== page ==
Matthew Lewis: How Village Shalom pulled through tragedy
07/22/2014 3:14 PM
07/28/2014 4:46 PM
The following are remarks Matthew Lewis, president and CEO of Village Shalom, gave last month at the senior health care meeting of the Association of Jewish Aging Services at the White House.
I am humbled and honored to be here today representing Village Shalom and the Kansas City Jewish community, though I wish it was under different circumstances.
I want to thank you for the outpouring of support you have shown Village Shalom in the wake of the tragic events of April 13. Village Shalom has received countless gestures of support from people of all faiths across the globe. There are no words to adequately convey how much this support has meant to our community and the integral role it has played in our healing process.
As of today, it has been exactly two months since the deadly shooting that took place on our campus. It’s almost impossible to describe what the last couple of months have been like. The experience has been surreal and it felt as though time stood still for weeks. Although Village Shalom constantly trains staff on emergency management, nobody truly thinks this type of thing is going to happen to them. It always happens somewhere else.
The shooting has had a palpable effect on our entire community. The incident rocked our sense of safety and security. This tragedy happened literally in the front yard of our residents’ home. It’s a trauma that leaves you feeling violated in the place where you should feel the most safe and protected: your home.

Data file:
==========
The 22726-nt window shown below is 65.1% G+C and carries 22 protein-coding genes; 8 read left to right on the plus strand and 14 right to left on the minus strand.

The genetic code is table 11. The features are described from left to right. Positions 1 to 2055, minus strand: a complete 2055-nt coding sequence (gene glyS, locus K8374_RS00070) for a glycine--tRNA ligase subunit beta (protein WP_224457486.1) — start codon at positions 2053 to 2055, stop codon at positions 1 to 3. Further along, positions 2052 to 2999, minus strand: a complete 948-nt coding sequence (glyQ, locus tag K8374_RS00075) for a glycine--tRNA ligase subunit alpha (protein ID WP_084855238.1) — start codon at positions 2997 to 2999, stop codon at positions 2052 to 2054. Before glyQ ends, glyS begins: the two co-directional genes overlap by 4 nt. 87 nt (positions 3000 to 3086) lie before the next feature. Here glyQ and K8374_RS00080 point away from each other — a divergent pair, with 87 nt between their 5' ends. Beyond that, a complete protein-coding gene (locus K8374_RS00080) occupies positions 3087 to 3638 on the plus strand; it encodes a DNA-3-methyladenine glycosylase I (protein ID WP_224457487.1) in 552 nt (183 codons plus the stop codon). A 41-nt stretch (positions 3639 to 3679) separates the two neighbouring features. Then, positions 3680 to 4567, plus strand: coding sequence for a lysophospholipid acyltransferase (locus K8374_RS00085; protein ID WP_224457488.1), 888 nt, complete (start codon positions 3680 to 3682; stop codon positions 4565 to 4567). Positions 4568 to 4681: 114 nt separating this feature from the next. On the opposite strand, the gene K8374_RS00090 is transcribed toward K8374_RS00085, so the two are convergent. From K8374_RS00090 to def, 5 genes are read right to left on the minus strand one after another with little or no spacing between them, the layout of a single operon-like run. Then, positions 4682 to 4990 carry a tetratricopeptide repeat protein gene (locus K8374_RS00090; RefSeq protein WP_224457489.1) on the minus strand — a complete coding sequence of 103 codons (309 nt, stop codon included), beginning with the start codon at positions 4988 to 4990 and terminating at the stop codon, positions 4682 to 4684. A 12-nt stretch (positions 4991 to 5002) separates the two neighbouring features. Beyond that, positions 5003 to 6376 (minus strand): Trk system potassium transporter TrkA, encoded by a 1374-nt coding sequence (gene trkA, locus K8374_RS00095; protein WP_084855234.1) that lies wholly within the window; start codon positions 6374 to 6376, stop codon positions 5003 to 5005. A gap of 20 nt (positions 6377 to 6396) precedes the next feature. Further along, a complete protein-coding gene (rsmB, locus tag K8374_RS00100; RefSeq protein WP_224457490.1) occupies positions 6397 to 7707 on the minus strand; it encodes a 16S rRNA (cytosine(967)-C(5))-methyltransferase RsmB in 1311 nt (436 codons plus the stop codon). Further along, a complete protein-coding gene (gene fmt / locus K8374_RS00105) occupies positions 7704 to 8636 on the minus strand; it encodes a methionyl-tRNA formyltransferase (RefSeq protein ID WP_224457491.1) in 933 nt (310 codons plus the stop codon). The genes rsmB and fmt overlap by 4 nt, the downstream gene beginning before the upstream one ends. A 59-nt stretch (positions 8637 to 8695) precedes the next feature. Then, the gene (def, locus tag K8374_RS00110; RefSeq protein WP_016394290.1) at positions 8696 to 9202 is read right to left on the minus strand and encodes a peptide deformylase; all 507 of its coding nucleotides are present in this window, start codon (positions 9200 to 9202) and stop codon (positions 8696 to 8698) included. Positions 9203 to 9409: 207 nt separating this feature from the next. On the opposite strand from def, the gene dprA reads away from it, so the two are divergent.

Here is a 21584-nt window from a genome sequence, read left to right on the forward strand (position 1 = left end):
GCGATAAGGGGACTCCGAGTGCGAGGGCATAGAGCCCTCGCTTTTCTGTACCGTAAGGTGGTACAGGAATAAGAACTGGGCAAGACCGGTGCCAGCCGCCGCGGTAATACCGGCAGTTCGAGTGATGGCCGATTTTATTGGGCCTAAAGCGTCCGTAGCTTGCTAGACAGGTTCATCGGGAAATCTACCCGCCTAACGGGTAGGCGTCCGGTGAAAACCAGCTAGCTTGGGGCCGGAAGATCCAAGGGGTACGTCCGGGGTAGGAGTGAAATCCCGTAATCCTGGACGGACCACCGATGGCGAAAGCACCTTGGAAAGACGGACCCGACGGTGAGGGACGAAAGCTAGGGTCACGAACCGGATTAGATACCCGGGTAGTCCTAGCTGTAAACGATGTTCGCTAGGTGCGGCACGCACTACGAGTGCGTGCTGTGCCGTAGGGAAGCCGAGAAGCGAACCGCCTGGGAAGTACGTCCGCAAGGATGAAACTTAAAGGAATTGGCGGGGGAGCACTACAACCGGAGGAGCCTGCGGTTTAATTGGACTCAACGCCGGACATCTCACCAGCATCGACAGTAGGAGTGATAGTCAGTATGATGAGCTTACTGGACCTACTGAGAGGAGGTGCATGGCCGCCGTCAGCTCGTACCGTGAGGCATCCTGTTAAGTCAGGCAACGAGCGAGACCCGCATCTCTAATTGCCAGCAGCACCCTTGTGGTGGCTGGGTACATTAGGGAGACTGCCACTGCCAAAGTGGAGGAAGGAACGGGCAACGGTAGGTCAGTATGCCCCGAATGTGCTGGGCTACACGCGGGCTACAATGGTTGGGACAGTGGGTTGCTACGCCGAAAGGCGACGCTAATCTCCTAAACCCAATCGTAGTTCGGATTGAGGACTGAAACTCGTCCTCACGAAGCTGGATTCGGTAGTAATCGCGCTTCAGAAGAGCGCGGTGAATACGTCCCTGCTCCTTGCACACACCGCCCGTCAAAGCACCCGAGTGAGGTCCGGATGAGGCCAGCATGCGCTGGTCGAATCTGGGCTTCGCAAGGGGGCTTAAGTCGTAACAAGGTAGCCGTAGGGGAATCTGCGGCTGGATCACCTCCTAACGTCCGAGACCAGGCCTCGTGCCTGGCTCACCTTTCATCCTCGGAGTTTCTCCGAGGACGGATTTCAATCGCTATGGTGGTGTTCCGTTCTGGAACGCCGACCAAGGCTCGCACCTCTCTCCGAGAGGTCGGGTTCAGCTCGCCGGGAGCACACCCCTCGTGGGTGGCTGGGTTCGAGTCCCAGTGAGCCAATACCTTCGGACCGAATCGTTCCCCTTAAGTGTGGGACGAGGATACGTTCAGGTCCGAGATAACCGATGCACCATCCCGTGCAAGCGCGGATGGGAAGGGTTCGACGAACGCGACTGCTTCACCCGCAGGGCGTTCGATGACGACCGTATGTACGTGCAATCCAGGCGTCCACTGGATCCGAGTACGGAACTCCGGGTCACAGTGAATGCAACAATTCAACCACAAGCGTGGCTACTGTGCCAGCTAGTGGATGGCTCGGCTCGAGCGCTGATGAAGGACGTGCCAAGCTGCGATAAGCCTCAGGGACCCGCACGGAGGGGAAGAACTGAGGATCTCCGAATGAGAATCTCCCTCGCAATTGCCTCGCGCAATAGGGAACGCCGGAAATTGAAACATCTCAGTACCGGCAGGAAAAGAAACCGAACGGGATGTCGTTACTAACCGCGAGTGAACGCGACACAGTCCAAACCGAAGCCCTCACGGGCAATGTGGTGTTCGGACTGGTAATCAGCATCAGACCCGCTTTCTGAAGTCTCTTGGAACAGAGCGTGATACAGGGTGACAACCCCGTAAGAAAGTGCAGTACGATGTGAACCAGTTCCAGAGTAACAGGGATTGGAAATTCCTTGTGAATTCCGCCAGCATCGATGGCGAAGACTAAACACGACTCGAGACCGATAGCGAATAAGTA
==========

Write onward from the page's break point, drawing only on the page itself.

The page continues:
But the loss, hurt and grief surrounding the senseless death of a family member has run much deeper. The victim, Terri LaManno, frequently visited with her mother over the last six years and was a close friend to many of our staff.
Terri was a wonderful person and a loving daughter with a generous spirit. She came from a large family — one of deep faith. Terri’s siblings inquired often about the safety and well-being of others. They were relieved and grateful that no one else was killed or injured.
Terri’s death, coupled with the grief it has brought to her entire family, has been especially heartbreaking for our staff and residents. Grief counselors were onsite the morning after the shooting and made available to all staff, residents and family members.
In the days immediately surrounding the shooting, staff members from across every discipline spent extra time on campus offering support to residents and encouraging their fellow team members. Many even came in on their days off. I heard several say that Village Shalom was the only place they wanted to be — to do whatever they could to reassure residents and each other.
Truly, it is at the most challenging times that you find out what your team is made of and who on your team personifies the values of the organization. Our staff is comprised of devoted, compassionate professionals, and I am so proud of them.